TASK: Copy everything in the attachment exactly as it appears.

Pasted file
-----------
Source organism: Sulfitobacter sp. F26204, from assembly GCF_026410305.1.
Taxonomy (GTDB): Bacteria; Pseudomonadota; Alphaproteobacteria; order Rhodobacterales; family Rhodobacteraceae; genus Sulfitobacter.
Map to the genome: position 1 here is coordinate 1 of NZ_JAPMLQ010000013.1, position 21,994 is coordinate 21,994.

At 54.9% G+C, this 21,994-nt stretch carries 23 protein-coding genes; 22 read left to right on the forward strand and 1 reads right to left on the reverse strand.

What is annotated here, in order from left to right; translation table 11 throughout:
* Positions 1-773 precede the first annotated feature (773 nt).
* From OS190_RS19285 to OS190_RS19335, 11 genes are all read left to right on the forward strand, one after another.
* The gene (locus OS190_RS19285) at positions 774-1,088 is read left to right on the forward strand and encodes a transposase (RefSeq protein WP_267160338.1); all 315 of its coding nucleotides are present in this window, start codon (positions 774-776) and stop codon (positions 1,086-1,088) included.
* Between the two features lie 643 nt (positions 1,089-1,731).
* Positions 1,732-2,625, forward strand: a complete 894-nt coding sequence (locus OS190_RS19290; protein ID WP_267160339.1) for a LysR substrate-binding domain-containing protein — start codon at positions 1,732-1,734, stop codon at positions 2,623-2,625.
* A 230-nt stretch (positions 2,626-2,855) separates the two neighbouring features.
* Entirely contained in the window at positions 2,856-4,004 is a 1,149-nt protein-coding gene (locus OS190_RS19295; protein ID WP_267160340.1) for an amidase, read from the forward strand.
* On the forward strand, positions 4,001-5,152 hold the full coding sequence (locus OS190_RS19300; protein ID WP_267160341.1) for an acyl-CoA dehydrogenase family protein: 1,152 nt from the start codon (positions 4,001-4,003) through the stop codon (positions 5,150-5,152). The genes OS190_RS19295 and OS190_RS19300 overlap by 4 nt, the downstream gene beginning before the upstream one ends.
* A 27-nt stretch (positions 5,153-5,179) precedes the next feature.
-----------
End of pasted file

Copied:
Source organism: Sulfitobacter sp. F26204, from assembly GCF_026410305.1.
Taxonomy (GTDB): Bacteria; Pseudomonadota; Alphaproteobacteria; order Rhodobacterales; family Rhodobacteraceae; genus Sulfitobacter.
Map to the genome: position 1 here is coordinate 1 of NZ_JAPMLQ010000013.1, position 21,994 is coordinate 21,994.

At 54.9% G+C, this 21,994-nt stretch carries 23 protein-coding genes; 22 read left to right on the forward strand and 1 reads right to left on the reverse strand.

What is annotated here, in order from left to right; translation table 11 throughout:
* Positions 1-773 precede the first annotated feature (773 nt).
* From OS190_RS19285 to OS190_RS19335, 11 genes are all read left to right on the forward strand, one after another.
* The gene (locus OS190_RS19285) at positions 774-1,088 is read left to right on the forward strand and encodes a transposase (RefSeq protein WP_267160338.1); all 315 of its coding nucleotides are present in this window, start codon (positions 774-776) and stop codon (positions 1,086-1,088) included.
* Between the two features lie 643 nt (positions 1,089-1,731).
* Positions 1,732-2,625, forward strand: a complete 894-nt coding sequence (locus OS190_RS19290; protein ID WP_267160339.1) for a LysR substrate-binding domain-containing protein — start codon at positions 1,732-1,734, stop codon at positions 2,623-2,625.
* A 230-nt stretch (positions 2,626-2,855) separates the two neighbouring features.
* Entirely contained in the window at positions 2,856-4,004 is a 1,149-nt protein-coding gene (locus OS190_RS19295; protein ID WP_267160340.1) for an amidase, read from the forward strand.
* On the forward strand, positions 4,001-5,152 hold the full coding sequence (locus OS190_RS19300; protein ID WP_267160341.1) for an acyl-CoA dehydrogenase family protein: 1,152 nt from the start codon (positions 4,001-4,003) through the stop codon (positions 5,150-5,152). The genes OS190_RS19295 and OS190_RS19300 overlap by 4 nt, the downstream gene beginning before the upstream one ends.
* A 27-nt stretch (positions 5,153-5,179) precedes the next feature.